Of course, one can question the ability of a correspondent who cried at the death of an incompetent leader like Arafat who caused so many of his own people to suffer due to his ineptness and incompetence.

Bush Promises Peace Within A Year

President Bush laid out a clear blueprint for resolution of the Israel-Palestinian conflict that will be attained within a year. His plan depends upon both sides adhereing to promises that would lead to a compromise solution. The President made two points, Israel must end the occupation of the West Bank and there has to be creation of an independent Palestinian state. He is insisting Israel adhere to territorial guidelines based on the armistice lines of 1949 while Palestinians must agree to end demands for return of refugees.

President Bush’s ideas are not that different from those previosly proposed, but never attained. Among the issues Bush is not addressing is the presence of Hamas and other groups which are not part of the peace negotiations. If Abbas agrees to end demands for the right of refugee return and Hamas insists on fighting for that right, where does that leave peace negoations? The president has continually failed to grasp the importance of involving a wide sprectrum of Palestinians in any peace negotiation. Abbas simply lacks the power to make such an agreement without having support of other Paletinian groups.

Arab World Concerned About Iran’s Influence

Salah Nasrawi, writing in the Turkish Daily News, emphasized the growing concern among Arab nations regarding the increased power of Iran in the Middle East. many share America’s anxieties, but regard a military option an an invitaton to disaster. Among there greatest fears is an American-Iran military confrontation could set the Middle East ablaze and give rise to violence and insurgency. Iraq and Lebanon are major concerns among Arab leaders since both nations are suseptible to Iranian influence, particularly, since Iran is funding insurgent groups. Even befoe America got into the picture, Arab leaders have been attempting to curtail Iran’s influence over what happens in Lebanon and trying to hedge in Hizbullah which is closely linked to Iran.

Many Middle East experts like Steven Cook at the Council on Foreign Relations, are warning that Arab leaders are probably hedging their bets rather than lining up behind the United States. Bush has confused most Middle Eastern nations, and they still wonder if he is serious about an Israeli-Palestinian peace or whether he simply lacks a copherent approach to dealing with the problem. That underlines the importance to Bush of being decisive and working to ensure both sides in the conflict are ready to accept compromise and move on rather than remained paralyzed in rhetoric.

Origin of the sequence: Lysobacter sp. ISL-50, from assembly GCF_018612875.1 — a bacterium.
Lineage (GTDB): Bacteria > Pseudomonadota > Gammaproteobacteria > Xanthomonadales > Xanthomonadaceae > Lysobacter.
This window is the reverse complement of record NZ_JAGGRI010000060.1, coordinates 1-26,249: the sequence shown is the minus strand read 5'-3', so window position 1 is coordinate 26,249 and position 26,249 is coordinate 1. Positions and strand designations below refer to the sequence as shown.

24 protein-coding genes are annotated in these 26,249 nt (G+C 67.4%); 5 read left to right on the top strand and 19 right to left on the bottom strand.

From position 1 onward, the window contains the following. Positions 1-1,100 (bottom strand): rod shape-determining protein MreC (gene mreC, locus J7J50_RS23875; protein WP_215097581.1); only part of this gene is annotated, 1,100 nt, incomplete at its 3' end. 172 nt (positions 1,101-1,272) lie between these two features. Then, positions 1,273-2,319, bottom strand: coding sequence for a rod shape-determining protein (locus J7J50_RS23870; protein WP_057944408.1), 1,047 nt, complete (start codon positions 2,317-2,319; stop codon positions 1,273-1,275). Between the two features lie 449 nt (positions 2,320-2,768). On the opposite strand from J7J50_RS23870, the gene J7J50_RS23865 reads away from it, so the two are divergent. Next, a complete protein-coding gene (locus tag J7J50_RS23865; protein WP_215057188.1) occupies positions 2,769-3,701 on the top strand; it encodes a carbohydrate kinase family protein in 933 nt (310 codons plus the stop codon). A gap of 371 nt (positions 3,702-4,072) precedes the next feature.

Bush Arrives In Israel To Hot And Cold Welcomes

President Bush arrived in Israel where he was warmly greeted by President Peres and welcomed by President Abbas of the Palestinian Authority. The American president once again referred to his desire to “guarantee Israel’s security as a Jewish state” despite the fact at least ten percent of its population is not Jewish, but Muslim. In Gaza, militants marched denouncing talks between Israel and Palestine and there apparently were al-Qaeda elements among those waving weapons. Even a Fatah leader in Gaza, Zakariya al-Agha, contradicted Abbas the head of Fatah, by denouncing Bush for supporting Israel. On the other side of the ledger, Rabbi Ovadia Yosef, spiritual leader of Shas, urged his followers not to support peace talks until the Palestinians cease firing rockets onto Israel territory.

The object of having peace talks is to prevent rockets from firing since despite years of military efforts to wipe out rocket launching sites, they continue coming into Israel. It is also unfortunate that President Bush did not acknowledge the presence or importance of Israeli Arabs by making his mistaken comment that Israel was a “Jewish state.” That was never a concept one finds as a prominent point among those who forged creation of the nation of Israel.